Being an Indo Caribbean woman on TikTok can be challenging when you are trying to find your identity and do not feel represented.
Jay explains her frustration with the lack of Caribbean representation and acknowledgment from platforms, as well as her goals as a content creator in this video.
Do you ever experience a block, similar to writer’s block, when it comes to creating content? How do you overcome that?
I have yet to experience a block. However, I do have days where I want to take a break and just relax instead of filming. As a content creator, it is important to take breaks and schedule days to just relax because being a full-time content creator is a 24/7 business. It can be draining and you may lose your sense of reality when you have the mindset that everything is content. I enjoy taking a day or half a day to cook, watch TV or go shopping with my partner without the worry of filming any of it.
How has your social media presence changed your daily life?
When I am in public, supporters approach me to express their love for my content and sometimes ask for a selfie. When I find people staring at me in public now, it’s most likely because they recognize me from social media and not because I look funny.
In May of 2021, I used my platform to reach out to brands and ask for their support in a project I named ‘Nancy Jay Gives Back.’ I put together care packages, using products donated by brands, and drove around the Bronx sharing them with people experiencing homelessness or those in need. Seeing the happiness on their faces upon receiving these bags was priceless. Additionally, I spread some extra joy through dance. I remember one lady telling me she’d never been to a club or party so I told her I’ve brought the party to her and we danced to her favorite genre of music right there on the street.
Jay plans on continuing this project as her social media presence has grown.
How has your family reacted to your social presence?
My family has always been supportive of my talents and the path I have chosen. My first public dance performance was at the age of 12. I performed a fusion of Bollywood and chutney music at middle school events. When I got to high school, I participated in our talent show to a fusion of Bollywood, chutney, soca and top 40. I won the talent show three or four times. I also performed for fundraisers organized by mandirs in Queens, the Bronx, weddings, sweet sixteens and other social events.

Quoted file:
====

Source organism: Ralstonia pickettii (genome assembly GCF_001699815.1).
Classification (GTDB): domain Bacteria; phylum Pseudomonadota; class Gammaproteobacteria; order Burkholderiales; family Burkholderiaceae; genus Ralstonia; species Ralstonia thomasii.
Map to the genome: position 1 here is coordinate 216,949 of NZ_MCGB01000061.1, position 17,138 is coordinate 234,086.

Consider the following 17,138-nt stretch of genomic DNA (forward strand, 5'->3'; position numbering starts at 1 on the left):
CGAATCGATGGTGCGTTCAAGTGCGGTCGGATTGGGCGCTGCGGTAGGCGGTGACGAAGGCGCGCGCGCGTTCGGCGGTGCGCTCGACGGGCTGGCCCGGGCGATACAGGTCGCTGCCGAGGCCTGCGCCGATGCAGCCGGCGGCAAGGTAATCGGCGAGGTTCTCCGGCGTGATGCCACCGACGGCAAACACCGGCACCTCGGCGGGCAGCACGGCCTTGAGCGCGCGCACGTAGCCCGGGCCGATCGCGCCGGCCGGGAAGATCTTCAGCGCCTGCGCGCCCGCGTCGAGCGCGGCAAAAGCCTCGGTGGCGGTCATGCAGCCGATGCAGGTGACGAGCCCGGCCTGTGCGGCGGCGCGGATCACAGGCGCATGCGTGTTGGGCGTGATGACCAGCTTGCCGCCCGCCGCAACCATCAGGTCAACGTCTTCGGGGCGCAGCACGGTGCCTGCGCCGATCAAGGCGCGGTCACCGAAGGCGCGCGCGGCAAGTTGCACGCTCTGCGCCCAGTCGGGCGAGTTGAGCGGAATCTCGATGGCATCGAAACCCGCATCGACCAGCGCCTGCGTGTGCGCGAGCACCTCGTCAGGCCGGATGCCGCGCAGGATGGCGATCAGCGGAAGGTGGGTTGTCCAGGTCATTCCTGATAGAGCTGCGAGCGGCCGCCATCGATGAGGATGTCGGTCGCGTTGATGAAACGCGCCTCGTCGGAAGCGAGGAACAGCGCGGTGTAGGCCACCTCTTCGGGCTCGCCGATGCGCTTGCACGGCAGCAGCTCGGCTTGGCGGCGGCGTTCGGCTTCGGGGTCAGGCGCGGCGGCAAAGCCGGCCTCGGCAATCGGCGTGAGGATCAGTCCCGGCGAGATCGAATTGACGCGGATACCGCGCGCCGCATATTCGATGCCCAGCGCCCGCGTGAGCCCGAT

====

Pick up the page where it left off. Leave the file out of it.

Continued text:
My family always came out to support me. They love seeing my content and always encourage me to film and create. My mom in particular tells everyone about my TikTok videos.
While enrolled at John Jay College, Jay founded the first West Indian student organization called “West Indies Massive.” She captained the dance team, taught dance classes and won the talent show multiple times while pursuing her Bachelor of Science degree in criminal justice with a minor in law and police studies.
Any advice for creators who may not have the support of family?
Do not let this discourage you. If content creation is something you truly want to do, stay consistent and eventually your family will support you for doing what you love. Social media is still new to some and the idea of it being someone’s career or business is new as well. I say be patient. Also, talk to them about your social media goals, as perhaps they do not understand the full picture.
What is your dream partnership and why?
My dream partnership would involve acting. I’ve always wanted to be an actress, preferably a Bollywood actress because I know I would kill those dance numbers (haha!). Also, I would love to partner with Sandals Resorts and bring that Caribbean flavor they should be promoting.
Jay has collaborated with major brands like Samsung Mobile, Norwegian Cruise Line, AC Hotels, Disney Music Group, and Dunkin which is paramount for the Indo Caribbean community.
“I am the first Indo Caribbean woman to work with Norwegian Cruise Line as a content creator. Cruise travel is a huge part of my content journey. I love cruising and creating unique experiences and content. While cruising, I connected with the crew while most people typically do not. I treat everyone with respect,” Jay said
“I started a fun series called ‘Cruise Dances with the Crew’ back in August of 2021. There’s a playlist on TikTok with all of the fun dances. Prior to my first video, I had not seen anyone dancing on cruise ships with the crew. I guess you could say I started that trend.”
Nancy intertwined this partnership with her content and further put herself on the map.
Another pivotal partnership for Jay occurred in March 2021 when Dunkin chose her as one of 10 from a nationwide competition to feature her signature drink on the local menu.
How has content creation changed in the past two years?
Within the past two years, my content and style has grown tremendously. My gear list has also grown tremendously. I’ve been a content creator full time for a little over a year now. I have had more time to focus on the presentation and editing of my content.
What else do you want your viewers to not know about you or your work?